Gay News

National Black Justice Coalition commemorates National Black HIV/AIDS Awareness Day
2024-02-07
--From a press release - WASHINGTON — Today, Feb. 7, marks National Black HIV/AIDS Awareness Day (NBHAAD). In commemoration, Dr. David J. Johns, CEO of the National Black Justice Coalition (NBJC), a leading Black LGBTQ+/same-gender ...


Gay News

SAVOR Chocolatier Uzma Sharif on being part of World of Chocolate
2024-02-03
AIDS Foundation Chicago will hold its annual World of Chocolate event on Friday, Feb. 9, at 6 p.m. at Union Station, 500 W. Jackson Blvd. Attendees will embark on a global tour of chocolate—but there will ...


Gay News

ART Champaign display looks at the Midwest Black lesbian experience
2024-02-03
In Illinois, archival photos are the centerpiece of a new display at the Krannert Art Museum focusing on the Black lesbian experience in the Midwest, IPM reported. The new solo exhibition by St. Louis-based artist Jen ...


Gay News

Leather Archives & Museum announces 2024 Fetish Film Forum
2024-01-27
--From a press release - CHICAGO, Illinois—After a wildly successful inaugural year, including a 10-film series at the Leather Archives & Museum and a 5-film series at FACETS, the Leather Archives & Museum is thrilled to announce the continuation of Fetish ...


Gay News

NATIONAL Wis. report, gender dysphoria, HIV research, Stonewall exhibit, gay CEOs
2024-01-19
A new annual report from Wisconsin's Office of Children's Mental Health shows that the state's minors—especially girls, children of color and LGBTQ+ youth—continue to struggle with anxiety, depression and thoughts ...


Gay News

WORLD Activist honored, marriages in Estonia, Madrid law, trans sports item
2024-01-05
Video below - The National AIDS Commission (NAC) recently honored Caleb Orozco—a leading figure in the fight for LGBTQ+ rights in Belize—for his instrumental contributions to the national HIV response, BNN reported. According ...


Gay News

SAVOR World of Chocolate, Jaleo and 'Superhot'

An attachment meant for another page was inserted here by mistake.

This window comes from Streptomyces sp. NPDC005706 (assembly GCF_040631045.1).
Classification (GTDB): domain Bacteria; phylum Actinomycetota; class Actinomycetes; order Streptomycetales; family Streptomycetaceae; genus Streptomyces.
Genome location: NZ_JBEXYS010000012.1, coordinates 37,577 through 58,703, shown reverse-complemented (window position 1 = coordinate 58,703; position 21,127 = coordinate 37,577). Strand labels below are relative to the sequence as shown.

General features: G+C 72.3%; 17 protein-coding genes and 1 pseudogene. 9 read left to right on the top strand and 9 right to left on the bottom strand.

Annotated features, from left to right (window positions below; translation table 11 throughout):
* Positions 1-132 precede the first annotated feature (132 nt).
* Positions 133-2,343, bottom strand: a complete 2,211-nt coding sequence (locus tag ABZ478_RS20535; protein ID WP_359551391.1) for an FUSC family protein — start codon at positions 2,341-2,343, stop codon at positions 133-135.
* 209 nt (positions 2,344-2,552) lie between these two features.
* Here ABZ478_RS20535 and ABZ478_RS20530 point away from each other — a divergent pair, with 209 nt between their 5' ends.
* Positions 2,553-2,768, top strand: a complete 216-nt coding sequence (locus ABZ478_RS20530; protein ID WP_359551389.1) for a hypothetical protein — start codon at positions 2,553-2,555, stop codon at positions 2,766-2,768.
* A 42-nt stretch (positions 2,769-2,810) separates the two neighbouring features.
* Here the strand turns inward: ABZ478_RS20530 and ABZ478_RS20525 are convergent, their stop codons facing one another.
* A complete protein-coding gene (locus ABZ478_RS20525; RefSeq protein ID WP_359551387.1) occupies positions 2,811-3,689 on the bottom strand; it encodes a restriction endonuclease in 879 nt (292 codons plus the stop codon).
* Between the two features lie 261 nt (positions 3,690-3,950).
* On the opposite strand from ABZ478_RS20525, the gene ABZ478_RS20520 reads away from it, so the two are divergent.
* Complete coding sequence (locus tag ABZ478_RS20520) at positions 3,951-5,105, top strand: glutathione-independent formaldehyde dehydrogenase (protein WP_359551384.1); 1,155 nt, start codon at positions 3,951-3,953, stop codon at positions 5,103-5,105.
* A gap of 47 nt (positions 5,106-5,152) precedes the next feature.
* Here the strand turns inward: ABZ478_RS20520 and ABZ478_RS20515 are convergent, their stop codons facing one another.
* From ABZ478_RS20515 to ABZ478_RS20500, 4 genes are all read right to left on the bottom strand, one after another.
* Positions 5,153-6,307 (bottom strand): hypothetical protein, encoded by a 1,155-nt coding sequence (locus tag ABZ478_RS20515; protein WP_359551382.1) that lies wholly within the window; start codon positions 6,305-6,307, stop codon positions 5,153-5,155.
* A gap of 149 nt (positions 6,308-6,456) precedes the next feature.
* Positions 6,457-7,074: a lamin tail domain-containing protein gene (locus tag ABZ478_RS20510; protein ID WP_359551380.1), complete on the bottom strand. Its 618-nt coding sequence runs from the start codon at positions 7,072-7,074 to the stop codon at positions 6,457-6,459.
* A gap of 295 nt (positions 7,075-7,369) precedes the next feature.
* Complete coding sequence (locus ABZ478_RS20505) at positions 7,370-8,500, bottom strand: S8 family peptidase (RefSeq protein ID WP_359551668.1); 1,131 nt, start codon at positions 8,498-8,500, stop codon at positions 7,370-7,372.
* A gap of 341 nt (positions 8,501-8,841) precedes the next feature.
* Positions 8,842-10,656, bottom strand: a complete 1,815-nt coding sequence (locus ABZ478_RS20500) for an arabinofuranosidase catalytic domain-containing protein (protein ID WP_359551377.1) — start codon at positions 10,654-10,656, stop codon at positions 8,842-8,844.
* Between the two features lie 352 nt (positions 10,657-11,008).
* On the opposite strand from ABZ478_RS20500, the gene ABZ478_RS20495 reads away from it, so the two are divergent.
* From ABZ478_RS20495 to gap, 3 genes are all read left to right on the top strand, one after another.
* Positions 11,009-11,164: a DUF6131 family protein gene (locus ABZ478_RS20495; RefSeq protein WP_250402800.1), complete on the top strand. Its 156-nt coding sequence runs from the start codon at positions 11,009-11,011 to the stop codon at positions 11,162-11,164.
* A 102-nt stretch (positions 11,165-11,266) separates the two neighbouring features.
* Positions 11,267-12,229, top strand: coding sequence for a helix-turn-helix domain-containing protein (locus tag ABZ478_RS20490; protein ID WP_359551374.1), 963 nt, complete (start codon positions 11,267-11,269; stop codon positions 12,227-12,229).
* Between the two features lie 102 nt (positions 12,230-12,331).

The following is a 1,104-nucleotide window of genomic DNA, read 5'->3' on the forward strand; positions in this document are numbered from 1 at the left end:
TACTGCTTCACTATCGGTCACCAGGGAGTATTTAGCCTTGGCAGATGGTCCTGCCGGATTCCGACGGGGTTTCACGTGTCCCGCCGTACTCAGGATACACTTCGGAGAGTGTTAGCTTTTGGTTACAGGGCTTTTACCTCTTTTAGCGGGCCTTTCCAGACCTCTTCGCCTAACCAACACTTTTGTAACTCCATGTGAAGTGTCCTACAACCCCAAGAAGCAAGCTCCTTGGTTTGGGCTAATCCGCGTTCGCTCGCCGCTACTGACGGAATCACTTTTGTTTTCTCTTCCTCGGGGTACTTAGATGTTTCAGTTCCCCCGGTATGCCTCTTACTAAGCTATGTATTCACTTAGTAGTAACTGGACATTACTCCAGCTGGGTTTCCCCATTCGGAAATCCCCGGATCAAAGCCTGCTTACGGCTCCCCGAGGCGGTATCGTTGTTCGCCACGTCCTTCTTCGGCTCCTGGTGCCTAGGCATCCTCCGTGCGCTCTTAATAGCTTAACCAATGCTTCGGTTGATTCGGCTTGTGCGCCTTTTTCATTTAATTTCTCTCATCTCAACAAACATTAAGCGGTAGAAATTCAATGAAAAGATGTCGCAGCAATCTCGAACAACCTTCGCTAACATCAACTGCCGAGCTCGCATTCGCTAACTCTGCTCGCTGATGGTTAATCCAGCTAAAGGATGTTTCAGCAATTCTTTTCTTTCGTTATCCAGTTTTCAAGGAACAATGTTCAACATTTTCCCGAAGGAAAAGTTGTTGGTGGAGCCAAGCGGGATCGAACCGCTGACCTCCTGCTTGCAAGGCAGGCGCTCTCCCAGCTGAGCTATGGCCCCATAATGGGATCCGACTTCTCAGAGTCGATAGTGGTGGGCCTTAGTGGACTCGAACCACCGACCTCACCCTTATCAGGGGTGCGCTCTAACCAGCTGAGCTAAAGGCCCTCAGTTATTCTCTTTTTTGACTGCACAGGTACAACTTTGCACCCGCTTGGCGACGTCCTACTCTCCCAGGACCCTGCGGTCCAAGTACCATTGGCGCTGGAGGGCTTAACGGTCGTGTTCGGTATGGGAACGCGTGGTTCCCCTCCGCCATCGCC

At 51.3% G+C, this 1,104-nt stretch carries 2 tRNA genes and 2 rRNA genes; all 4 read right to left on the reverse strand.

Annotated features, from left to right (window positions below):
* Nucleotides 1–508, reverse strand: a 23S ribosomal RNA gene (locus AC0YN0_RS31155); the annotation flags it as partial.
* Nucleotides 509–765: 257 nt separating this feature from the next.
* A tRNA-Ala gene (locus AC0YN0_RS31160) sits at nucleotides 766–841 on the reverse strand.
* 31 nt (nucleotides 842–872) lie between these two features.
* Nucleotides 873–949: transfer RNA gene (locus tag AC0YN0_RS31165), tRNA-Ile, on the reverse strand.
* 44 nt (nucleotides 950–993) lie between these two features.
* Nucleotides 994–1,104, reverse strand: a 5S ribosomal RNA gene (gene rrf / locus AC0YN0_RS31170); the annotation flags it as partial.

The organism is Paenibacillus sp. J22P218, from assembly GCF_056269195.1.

2023-12-31
World of wonder: I am excited to announce that I will be a judge at AIDS Foundation Chicago's World of Chocolate fundraiser! Join me in sampling delicious chocolate from local chefs and help support a great ...


Gay News

WORLD Brianna Ghey, archbishops, HIV, George Michael, Albanian women
2023-12-29
A boy and a girl, each 16, were found guilty of murdering a transgender teenager in northwest England earlier this year in a knife attack, per a Yahoo! News item that cited the AP. Brianna Ghey, ...


 


Copyright © 2024 Windy City Media Group. All rights reserved.
Reprint by permission only. PDFs for back issues are downloadable from
our online archives.

Return postage must accompany all manuscripts, drawings, and
photographs submitted if they are to be returned, and no
responsibility may be assumed for unsolicited materials.

All rights to letters, art and photos sent to Nightspots
(Chicago GLBT Nightlife News) and Windy City Times (a Chicago
Gay and Lesbian News and Feature Publication) will be treated
as unconditionally assigned for publication purposes and as such,
subject to editing and comment. The opinions expressed by the
columnists, cartoonists, letter writers, and commentators are
their own and do not necessarily reflect the position of Nightspots
(Chicago GLBT Nightlife News) and Windy City Times (a Chicago Gay,
Lesbian, Bisexual and Transgender News and Feature Publication).

The appearance of a name, image or photo of a person or group in
Nightspots (Chicago GLBT Nightlife News) and Windy City Times
(a Chicago Gay, Lesbian, Bisexual and Transgender News and Feature
Publication) does not indicate the sexual orientation of such
individuals or groups. While we encourage readers to support the
advertisers who make this newspaper possible, Nightspots (Chicago
GLBT Nightlife News) and Windy City Times (a Chicago Gay, Lesbian
News and Feature Publication) cannot accept responsibility for
any advertising claims or promotions.

 
 

TRENDINGBREAKINGPHOTOS







Sponsor


 



Donate


About WCMG      Contact Us      Online Front  Page      Windy City  Times      Nightspots
Identity      BLACKlines      En La Vida      Archives      Advanced Search     
Windy City Queercast      Queercast Archives     
Press  Releases      Join WCMG  Email List      Email Blast      Blogs     
Upcoming Events      Todays Events      Ongoing Events      Bar Guide      Community Groups      In Memoriam     
Privacy Policy     

Windy City Media Group publishes Windy City Times,
The Bi-Weekly Voice of the Gay, Lesbian, Bisexual and Trans Community.
5315 N. Clark St. #192, Chicago, IL 60640-2113 • PH (773) 871-7610 • FAX (773) 871-7609.